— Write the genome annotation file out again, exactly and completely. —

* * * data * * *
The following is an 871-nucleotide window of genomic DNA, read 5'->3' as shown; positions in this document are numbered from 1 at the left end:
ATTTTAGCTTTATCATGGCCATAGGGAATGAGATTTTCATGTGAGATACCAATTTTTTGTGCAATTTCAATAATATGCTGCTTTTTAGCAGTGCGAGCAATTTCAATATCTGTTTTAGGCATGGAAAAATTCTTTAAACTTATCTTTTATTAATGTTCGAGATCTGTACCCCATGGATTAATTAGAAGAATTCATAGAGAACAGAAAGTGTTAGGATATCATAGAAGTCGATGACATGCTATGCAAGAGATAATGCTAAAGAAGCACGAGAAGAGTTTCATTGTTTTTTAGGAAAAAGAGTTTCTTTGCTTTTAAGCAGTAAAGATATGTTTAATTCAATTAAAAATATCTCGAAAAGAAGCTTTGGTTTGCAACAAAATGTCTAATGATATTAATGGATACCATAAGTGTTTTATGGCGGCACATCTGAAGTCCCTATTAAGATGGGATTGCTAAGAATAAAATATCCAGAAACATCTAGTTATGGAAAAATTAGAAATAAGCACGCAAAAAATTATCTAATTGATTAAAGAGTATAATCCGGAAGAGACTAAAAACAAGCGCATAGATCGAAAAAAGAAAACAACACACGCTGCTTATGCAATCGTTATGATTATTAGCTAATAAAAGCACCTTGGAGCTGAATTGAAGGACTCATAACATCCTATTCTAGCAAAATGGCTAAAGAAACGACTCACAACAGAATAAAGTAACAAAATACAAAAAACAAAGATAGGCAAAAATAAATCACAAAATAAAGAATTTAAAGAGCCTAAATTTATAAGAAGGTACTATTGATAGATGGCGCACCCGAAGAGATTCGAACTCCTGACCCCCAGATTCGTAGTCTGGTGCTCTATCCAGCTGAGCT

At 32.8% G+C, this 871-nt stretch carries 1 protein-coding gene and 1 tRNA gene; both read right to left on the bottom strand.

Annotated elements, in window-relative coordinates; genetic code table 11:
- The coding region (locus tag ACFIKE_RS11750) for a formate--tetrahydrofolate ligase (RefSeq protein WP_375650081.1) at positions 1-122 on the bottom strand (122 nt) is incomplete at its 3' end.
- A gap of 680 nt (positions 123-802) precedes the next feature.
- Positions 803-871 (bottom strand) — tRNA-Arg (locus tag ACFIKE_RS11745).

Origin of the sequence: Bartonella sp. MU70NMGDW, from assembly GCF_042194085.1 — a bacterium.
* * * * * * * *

The following is an 871-nucleotide window of genomic DNA, read 5'->3' as shown; positions in this document are numbered from 1 at the left end:
ATTTTAGCTTTATCATGGCCATAGGGAATGAGATTTTCATGTGAGATACCAATTTTTTGTGCAATTTCAATAATATGCTGCTTTTTAGCAGTGCGAGCAATTTCAATATCTGTTTTAGGCATGGAAAAATTCTTTAAACTTATCTTTTATTAATGTTCGAGATCTGTACCCCATGGATTAATTAGAAGAATTCATAGAGAACAGAAAGTGTTAGGATATCATAGAAGTCGATGACATGCTATGCAAGAGATAATGCTAAAGAAGCACGAGAAGAGTTTCATTGTTTTTTAGGAAAAAGAGTTTCTTTGCTTTTAAGCAGTAAAGATATGTTTAATTCAATTAAAAATATCTCGAAAAGAAGCTTTGGTTTGCAACAAAATGTCTAATGATATTAATGGATACCATAAGTGTTTTATGGCGGCACATCTGAAGTCCCTATTAAGATGGGATTGCTAAGAATAAAATATCCAGAAACATCTAGTTATGGAAAAATTAGAAATAAGCACGCAAAAAATTATCTAATTGATTAAAGAGTATAATCCGGAAGAGACTAAAAACAAGCGCATAGATCGAAAAAAGAAAACAACACACGCTGCTTATGCAATCGTTATGATTATTAGCTAATAAAAGCACCTTGGAGCTGAATTGAAGGACTCATAACATCCTATTCTAGCAAAATGGCTAAAGAAACGACTCACAACAGAATAAAGTAACAAAATACAAAAAACAAAGATAGGCAAAAATAAATCACAAAATAAAGAATTTAAAGAGCCTAAATTTATAAGAAGGTACTATTGATAGATGGCGCACCCGAAGAGATTCGAACTCCTGACCCCCAGATTCGTAGTCTGGTGCTCTATCCAGCTGAGCT

At 32.8% G+C, this 871-nt stretch carries 1 protein-coding gene and 1 tRNA gene; both read right to left on the bottom strand.

Annotated elements, in window-relative coordinates; genetic code table 11:
- The coding region (locus tag ACFIKE_RS11750) for a formate--tetrahydrofolate ligase (RefSeq protein WP_375650081.1) at positions 1-122 on the bottom strand (122 nt) is incomplete at its 3' end.
- A gap of 680 nt (positions 123-802) precedes the next feature.
- Positions 803-871 (bottom strand) — tRNA-Arg (locus tag ACFIKE_RS11745).

Origin of the sequence: Bartonella sp. MU70NMGDW, from assembly GCF_042194085.1 — a bacterium.